Skin penetration procedures and the law

Skin penetration is a procedure which incorporates:

  • the skin being cut, punctured, torn or shaved
  • a mucous membrane being cut, punctured or torn.

Skin penetration includes body art such as:

  • tattoos
  • piercing
  • scarification or branding
  • dermal anchors
  • 3-D art or body modifications (for example beading).

Some beauty therapies, such as waxing, shaving, tweezing and electrolysis are also considered a skin penetration procedure, as is the practice of acupuncture.

If you are an operator providing any of these services, you need to be aware of the potential health risks and the importance of following correct infection control guidelines.

Why are laws on skin penetration necessary?

It is important to have standards for infection control for skin penetration operators so clients can have confidence in the services they access.

Laws help prevent the spread of infections, including:

  • viral infections (for example hepatitis B, hepatitis C, HIV/AIDS)
  • bacterial infections (for example Staphylococcus aureus, Mycobacterium fortuitum)
  • fungal infections (Candida albicans).

Laws applying to skin penetration

Most people visit establishments, such as studios, salons or practices, for skin penetration procedures where operators are required by law to operate at high standards of infection control.

WA establishments wishing to perform skin penetration procedures are required to notify the local government of their registered trading name and business address, and the types of procedures they are planning to perform.

They must also comply with the following:

The regulations and code outline minimum standards of infection control including basic hygiene, disinfection and sterilisation requirements.

It is mandatory for an operator of a skin penetration establishment to comply with the above legislation. The owner of an establishment who fails to comply with the Regulations or the Code may be fined up to $1000, plus daily penalties.

There are several pieces of subsidiary legislation which an operator may also be required to follow:

Age limits for body art procedures

The Department for Child Protection (external site) is the State Government agency responsible for enforcing age limits for tattooing, piercings and other body modification procedures in Western Australia.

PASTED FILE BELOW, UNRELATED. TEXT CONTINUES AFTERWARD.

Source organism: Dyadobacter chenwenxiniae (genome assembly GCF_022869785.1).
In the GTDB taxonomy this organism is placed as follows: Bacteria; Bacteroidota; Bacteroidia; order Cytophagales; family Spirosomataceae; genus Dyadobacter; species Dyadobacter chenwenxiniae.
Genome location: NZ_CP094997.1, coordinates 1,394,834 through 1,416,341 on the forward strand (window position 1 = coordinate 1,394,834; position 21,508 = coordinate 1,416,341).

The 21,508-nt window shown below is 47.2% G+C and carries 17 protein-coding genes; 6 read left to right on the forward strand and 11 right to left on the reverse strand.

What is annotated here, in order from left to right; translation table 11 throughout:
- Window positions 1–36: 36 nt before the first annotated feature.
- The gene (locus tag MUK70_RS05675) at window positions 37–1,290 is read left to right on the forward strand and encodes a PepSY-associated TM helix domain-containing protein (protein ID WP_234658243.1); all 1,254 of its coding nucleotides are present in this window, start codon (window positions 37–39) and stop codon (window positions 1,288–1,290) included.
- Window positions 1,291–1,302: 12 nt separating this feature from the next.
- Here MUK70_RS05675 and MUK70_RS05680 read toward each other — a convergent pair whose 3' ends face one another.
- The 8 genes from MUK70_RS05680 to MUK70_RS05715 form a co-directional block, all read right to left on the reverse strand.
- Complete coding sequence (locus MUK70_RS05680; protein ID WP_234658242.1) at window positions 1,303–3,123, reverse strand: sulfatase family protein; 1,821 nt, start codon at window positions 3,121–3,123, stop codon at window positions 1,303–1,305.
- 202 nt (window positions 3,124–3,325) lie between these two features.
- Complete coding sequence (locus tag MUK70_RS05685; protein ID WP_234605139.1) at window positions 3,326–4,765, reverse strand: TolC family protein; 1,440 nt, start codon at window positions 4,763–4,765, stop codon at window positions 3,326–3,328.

Tattooing and branding

In Western Australia it is illegal to tattoo or brand a person under the age of 18, unless they have the written permission of their parent or guardian.

The penalty for tattooing or branding a minor could be a $12,000 fine and imprisonment for one year.

Body piercing

In 2011 new age limits were established for body piercing procedures as part of an amendment to the Children and Community Services Act 2004 (external site).

Under Section 104A of the Act it is prohibited to pierce a child under the age of 18 in any intimate area. This includes:

  • genitals
  • nipples
  • anal area
  • perineum.

A person who carries out this type of piercing on a child under the age of 18 can be fined $18,000 and imprisoned for 18 months. It is not a defence to say that the child, or a parent of the child, consented to the body piercing.

Additionally, a child under the age of 18 will require the written consent of their parent for all non-intimate body piercings.

Non-intimate body piercing means piercing a part of the body such as:

  • nose
  • tongue
  • face
  • navel (belly button)
  • other skin surfaces.

A person who carries out this type of piercing on a child without written parental consent can be fined $12,000 and imprisoned for 1 year.

Visit the Department for Child Protection (external site) to learn what information needs to be included on a parental consent form.

The only circumstances where a child does not need their parent’s consent is for ear piercing if the child is aged 16 years or over.

Does the law apply to me?

The legislation and regulations applies to any operator performing a skin penetration procedure including:

  • tattooists
  • body piercers
  • beauty therapists
  • acupuncturists.

The legislation does not apply to:

Mobile practitioners

Mobile practitioners (tattooists, beauty therapists, etc.) are not permitted to undertake skin penetration procedures unless:

  • every place where a skin penetration procedure is undertaken is registered with the local government
  • the mobile therapist complies fully with the Code of Practice for Skin Penetration Procedures.

Making a complaint

If you have concerns about a skin penetration establishment and their level of infection control you are encouraged to raise your concerns with the local government Environmental Health Services (external site) in the area where the establishment is located.

Local government employ authorised officers who have powers under legislation to inspect the establishment and enforce the regulations.

More information

Contact the relevant local government Environmental Health Services (external site) for further advice about starting a business, making a complaint about a business operating in a local district or for general advice about this topic.

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Public Health